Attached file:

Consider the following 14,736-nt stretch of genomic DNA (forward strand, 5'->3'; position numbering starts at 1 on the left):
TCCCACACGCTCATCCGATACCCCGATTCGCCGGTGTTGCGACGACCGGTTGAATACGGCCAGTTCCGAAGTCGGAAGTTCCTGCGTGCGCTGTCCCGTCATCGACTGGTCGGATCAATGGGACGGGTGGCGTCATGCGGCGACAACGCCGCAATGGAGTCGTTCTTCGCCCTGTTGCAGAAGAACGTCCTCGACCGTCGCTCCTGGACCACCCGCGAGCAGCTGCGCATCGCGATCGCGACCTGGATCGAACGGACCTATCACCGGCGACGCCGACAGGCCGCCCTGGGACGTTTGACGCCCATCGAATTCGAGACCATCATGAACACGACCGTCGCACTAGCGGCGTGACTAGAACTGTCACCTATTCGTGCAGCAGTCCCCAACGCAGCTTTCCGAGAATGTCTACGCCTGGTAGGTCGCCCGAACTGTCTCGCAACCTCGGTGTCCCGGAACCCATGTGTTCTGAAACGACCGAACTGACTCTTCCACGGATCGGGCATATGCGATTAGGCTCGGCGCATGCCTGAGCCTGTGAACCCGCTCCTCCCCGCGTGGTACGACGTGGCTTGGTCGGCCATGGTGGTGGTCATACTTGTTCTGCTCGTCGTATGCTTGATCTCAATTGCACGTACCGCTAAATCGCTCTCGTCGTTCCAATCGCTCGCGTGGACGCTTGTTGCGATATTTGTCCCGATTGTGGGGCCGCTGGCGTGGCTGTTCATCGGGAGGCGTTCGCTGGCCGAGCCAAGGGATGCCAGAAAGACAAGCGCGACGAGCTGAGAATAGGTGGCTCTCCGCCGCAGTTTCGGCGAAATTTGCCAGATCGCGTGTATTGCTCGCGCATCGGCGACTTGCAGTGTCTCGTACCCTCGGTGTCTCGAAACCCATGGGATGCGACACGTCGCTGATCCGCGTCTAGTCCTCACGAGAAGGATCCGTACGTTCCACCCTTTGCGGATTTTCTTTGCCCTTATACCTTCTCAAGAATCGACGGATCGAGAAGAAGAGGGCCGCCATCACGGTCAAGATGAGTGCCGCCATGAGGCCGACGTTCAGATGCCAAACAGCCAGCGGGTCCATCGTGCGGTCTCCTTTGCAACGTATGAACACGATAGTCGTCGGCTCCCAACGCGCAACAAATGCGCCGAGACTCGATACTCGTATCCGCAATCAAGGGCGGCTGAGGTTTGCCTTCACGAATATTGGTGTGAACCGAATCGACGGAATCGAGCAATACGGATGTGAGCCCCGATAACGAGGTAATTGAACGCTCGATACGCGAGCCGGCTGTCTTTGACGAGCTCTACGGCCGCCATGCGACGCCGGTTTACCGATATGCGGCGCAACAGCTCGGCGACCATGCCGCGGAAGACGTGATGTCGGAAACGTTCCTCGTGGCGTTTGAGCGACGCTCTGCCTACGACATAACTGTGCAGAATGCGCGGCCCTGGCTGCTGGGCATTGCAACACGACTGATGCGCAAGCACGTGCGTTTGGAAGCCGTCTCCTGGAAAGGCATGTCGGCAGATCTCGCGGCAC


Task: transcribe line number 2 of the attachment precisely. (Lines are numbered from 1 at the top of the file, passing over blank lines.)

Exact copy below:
TCCCACACGCTCATCCGATACCCCGATTCGCCGGTGTTGCGACGACCGGTTGAATACGGCCAGTTCCGAAGTCGGAAGTTCCTGCGTGCGCTGTCCCGTCATCGACTGGTCGGATCAATGGGACGGGTGGCGTCATGCGGCGACAACGCCGCAATGGAGTCGTTCTTCGCCCTGTTGCAGAAGAACGTCCTCGACCGTCGCTCCTGGACCACCCGCGAGCAGCTGCGCATCGCGATCGCGACCTGGATCGAACGGACCTATCACCGGCGACGCCGACAGGCCGCCCTGGGACGTTTGACGCCCATCGAATTCGAGACCATCATGAACACGACCGTCGCACTAGCGGCGTGACTAGAACTGTCACCTATTCGTGCAGCAGTCCCCAACGCAGCTTTCCGAGAATGTCTACGCCTGGTAGGTCGCCCGAACTGTCTCGCAACCTCGGTGTCCCGGAACCCATGTGTTCTGAAACGACCGAACTGACTCTTCCACGGATCGGGCATATGCGATTAGGCTCGGCGCATGCCTGAGCCTGTGAACCCGCTCCTCCCCGCGTGGTACGACGTGGCTTGGTCGGCCATGGTGGTGGTCATACTTGTTCTGCTCGTCGTATGCTTGATCTCAATTGCACGTACCGCTAAATCGCTCTCGTCGTTCCAATCGCTCGCGTGGACGCTTGTTGCGATATTTGTCCCGATTGTGGGGCCGCTGGCGTGGCTGTTCATCGGGAGGCGTTCGCTGGCCGAGCCAAGGGATGCCAGAAAGACAAGCGCGACGAGCTGAGAATAGGTGGCTCTCCGCCGCAGTTTCGGCGAAATTTGCCAGATCGCGTGTATTGCTCGCGCATCGGCGACTTGCAGTGTCTCGTACCCTCGGTGTCTCGAAACCCATGGGATGCGACACGTCGCTGATCCGCGTCTAGTCCTCACGAGAAGGATCCGTACGTTCCACCCTTTGCGGATTTTCTTTGCCCTTATACCTTCTCAAGAATCGACGGATCGAGAAGAAGAGGGCCGCCATCACGGTCAAGATGAGTGCCGCCATGAGGCCGACGTTCAGATGCCAAACAGCCAGCGGGTCCATCGTGCGGTCTCCTTTGCAACGTATGAACACGATAGTCGTCGGCTCCCAACGCGCAACAAATGCGCCGAGACTCGATACTCGTATCCGCAATCAAGGGCGGCTGAGGTTTGCCTTCACGAATATTGGTGTGAACCGAATCGACGGAATCGAGCAATACGGATGTGAGCCCCGATAACGAGGTAATTGAACGCTCGATACGCGAGCCGGCTGTCTTTGACGAGCTCTACGGCCGCCATGCGACGCCGGTTTACCGATATGCGGCGCAACAGCTCGGCGACCATGCCGCGGAAGACGTGATGTCGGAAACGTTCCTCGTGGCGTTTGAGCGACGCTCTGCCTACGACATAACTGTGCAGAATGCGCGGCCCTGGCTGCTGGGCATTGCAACACGACTGATGCGCAAGCACGTGCGTTTGGAAGCCGTCTCCTGGAAAGGCATGTCGGCAGATCTCGCGGCAC